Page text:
9) SOHO website, http://sohowww.nascom.nasa.gov/

In April 2001, NASA plans to put a satellite called "MAP" at the Lagrange point L2. MAP is the Microwave Anisotropy Probe, which will study anisotropies in the cosmic microwave background. These are starting to be a really interesting window into the early history of the universe. For more, see:

10) MAP website, http://map.gsfc.nasa.gov/

Finally, for quantum analogues of the Lagrange points, see:

11) T. Uzer, Ernestine A. Lee, David Farrelly, and Andrea F. Brunello, Synthesis of a classical atom: wavepacket analogues of the Trojan asteroids, Contemp. Phys. 41 (2000), 1-14. Abstract available at http://www.catchword.co.uk/titles/tandf/00107514/v41n1/contp1-1.htm

Okay, enough about Lagrange points! Now I want to talk a bit more about complex oriented cohomology theories. Last time I left off at the definition. So let me start with a little review, and then plunge ahead.

A generalized cohomology theory assigns to each space × a bunch of groups hn(X), one for each integer n. We impose some axioms that make them work very much like ordinary cohomology. However, when × is a point, we no longer require that hn(X) is trivial for nonzero n. It may not seem like much, but it turns out to make a big difference! There are all sorts of very interesting examples.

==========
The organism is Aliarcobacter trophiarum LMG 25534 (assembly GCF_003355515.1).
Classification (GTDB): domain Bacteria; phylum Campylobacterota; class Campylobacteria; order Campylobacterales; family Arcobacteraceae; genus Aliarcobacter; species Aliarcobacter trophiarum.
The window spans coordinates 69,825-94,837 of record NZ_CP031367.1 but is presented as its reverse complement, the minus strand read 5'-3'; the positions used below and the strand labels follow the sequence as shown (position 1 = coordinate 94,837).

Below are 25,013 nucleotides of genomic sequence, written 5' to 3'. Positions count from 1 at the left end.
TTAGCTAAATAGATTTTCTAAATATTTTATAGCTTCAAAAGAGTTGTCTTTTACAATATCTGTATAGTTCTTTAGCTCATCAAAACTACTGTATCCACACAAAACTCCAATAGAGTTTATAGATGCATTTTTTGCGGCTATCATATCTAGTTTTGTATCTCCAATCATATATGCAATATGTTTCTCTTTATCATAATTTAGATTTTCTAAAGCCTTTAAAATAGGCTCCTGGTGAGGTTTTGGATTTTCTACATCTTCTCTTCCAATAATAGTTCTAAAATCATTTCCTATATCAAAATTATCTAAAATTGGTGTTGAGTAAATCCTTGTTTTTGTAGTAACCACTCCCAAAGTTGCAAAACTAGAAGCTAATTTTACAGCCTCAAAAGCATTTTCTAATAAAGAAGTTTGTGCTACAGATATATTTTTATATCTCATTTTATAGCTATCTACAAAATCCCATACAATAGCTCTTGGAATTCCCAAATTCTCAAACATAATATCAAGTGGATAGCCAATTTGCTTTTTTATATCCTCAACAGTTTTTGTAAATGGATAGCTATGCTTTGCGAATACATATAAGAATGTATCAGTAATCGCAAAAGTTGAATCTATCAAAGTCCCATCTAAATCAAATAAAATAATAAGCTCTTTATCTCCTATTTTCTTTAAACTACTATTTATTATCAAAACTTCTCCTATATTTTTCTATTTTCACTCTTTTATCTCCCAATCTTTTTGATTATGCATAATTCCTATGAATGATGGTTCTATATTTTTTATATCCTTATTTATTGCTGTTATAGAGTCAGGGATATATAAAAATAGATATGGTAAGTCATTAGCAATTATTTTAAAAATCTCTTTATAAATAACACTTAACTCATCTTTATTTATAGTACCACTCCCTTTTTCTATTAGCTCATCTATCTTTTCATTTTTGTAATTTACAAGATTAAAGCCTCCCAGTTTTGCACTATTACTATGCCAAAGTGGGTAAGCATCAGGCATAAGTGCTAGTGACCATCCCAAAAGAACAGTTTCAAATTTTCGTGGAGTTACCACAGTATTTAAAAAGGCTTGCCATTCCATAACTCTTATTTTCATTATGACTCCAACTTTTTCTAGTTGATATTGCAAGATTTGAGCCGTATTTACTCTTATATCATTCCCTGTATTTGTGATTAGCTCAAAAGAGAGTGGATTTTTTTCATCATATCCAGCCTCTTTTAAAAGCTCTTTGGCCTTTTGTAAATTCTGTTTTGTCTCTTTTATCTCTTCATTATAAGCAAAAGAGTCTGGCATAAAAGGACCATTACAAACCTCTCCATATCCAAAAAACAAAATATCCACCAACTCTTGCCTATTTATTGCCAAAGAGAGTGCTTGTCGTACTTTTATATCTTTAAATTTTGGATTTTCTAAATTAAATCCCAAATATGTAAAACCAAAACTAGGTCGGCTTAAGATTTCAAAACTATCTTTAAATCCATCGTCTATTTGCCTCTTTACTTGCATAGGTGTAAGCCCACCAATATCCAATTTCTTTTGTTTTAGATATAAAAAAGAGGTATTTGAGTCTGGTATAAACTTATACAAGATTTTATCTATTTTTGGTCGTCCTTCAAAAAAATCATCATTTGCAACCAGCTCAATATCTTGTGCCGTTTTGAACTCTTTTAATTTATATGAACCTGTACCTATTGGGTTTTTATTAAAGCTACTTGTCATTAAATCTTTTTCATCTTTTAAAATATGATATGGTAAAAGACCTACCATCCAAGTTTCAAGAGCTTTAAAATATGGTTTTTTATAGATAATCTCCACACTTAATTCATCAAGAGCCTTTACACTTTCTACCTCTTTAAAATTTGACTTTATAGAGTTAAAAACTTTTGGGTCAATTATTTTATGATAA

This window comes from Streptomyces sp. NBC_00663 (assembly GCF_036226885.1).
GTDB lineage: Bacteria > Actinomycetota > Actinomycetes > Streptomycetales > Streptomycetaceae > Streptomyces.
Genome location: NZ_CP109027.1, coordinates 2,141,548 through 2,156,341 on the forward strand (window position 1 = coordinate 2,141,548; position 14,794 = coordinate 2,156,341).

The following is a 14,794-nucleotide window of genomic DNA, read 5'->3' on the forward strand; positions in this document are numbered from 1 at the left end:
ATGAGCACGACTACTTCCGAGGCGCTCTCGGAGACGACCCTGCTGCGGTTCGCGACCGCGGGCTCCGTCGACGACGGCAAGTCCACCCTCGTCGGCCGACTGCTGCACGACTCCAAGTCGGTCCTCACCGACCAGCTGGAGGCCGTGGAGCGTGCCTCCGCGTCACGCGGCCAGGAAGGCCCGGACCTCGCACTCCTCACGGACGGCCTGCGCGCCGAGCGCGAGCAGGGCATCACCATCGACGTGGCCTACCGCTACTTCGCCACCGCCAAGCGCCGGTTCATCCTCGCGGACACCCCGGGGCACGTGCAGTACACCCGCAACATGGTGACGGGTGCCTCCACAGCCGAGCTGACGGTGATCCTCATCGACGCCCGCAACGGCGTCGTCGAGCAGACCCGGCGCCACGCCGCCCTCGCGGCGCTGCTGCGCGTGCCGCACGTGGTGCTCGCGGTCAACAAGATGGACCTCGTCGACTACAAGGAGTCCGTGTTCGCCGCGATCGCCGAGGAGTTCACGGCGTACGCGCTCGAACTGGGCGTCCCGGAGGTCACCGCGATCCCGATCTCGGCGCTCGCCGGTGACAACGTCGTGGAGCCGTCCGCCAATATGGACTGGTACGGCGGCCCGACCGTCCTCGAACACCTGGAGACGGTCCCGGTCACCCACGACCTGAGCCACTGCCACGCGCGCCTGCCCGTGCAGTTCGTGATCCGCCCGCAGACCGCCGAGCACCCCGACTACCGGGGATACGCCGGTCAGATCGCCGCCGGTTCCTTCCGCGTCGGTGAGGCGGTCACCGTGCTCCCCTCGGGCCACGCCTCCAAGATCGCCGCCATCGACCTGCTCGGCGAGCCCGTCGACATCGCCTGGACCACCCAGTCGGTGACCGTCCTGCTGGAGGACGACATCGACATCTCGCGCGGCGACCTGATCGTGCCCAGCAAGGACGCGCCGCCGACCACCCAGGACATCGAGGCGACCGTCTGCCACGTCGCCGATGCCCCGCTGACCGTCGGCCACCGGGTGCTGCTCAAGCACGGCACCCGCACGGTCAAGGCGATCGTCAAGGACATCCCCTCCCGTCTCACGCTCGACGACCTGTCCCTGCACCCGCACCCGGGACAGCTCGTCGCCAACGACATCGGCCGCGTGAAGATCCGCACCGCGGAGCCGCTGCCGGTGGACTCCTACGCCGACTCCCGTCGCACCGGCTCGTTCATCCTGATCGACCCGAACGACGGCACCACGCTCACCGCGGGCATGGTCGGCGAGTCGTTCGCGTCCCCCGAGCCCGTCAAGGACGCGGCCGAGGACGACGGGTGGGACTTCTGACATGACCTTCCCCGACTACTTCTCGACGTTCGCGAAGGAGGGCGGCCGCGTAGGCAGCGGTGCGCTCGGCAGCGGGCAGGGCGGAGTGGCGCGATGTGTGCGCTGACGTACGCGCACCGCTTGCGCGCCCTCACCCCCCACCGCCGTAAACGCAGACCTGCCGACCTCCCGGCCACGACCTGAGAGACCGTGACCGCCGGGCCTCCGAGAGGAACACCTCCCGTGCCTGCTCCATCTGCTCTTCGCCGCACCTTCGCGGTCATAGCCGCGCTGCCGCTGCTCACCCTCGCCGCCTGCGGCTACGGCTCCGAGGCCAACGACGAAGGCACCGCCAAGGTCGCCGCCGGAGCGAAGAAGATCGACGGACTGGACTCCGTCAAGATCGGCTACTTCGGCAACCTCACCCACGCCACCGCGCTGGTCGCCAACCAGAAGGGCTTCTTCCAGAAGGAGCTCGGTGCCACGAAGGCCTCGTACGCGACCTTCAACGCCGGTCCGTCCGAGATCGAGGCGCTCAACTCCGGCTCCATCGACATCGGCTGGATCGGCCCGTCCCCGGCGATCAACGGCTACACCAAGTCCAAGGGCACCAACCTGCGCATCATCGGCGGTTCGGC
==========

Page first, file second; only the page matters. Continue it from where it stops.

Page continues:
Like what?

Well, there's K-theory, which lets us study a space by looking at vector bundles over that space and its iterated suspensions. We get various flavors of K-theory from various kinds of vector bundle: real K-theory, complex K-theory, quaternionic K-theory, and so on. There's even a sort of K-theory invented by Atiyah that's based on Clifford algebras, called "KR theory". For more about all these, try:

12) Dale Husemoller, Fibre Bundles, Springer-Verlag, New York, 1975.

13) H. Blaine Lawson, Jr. and Marie-Louise Michelsohn, Spin Geometry, Princeton University Press, Princeton, 1989.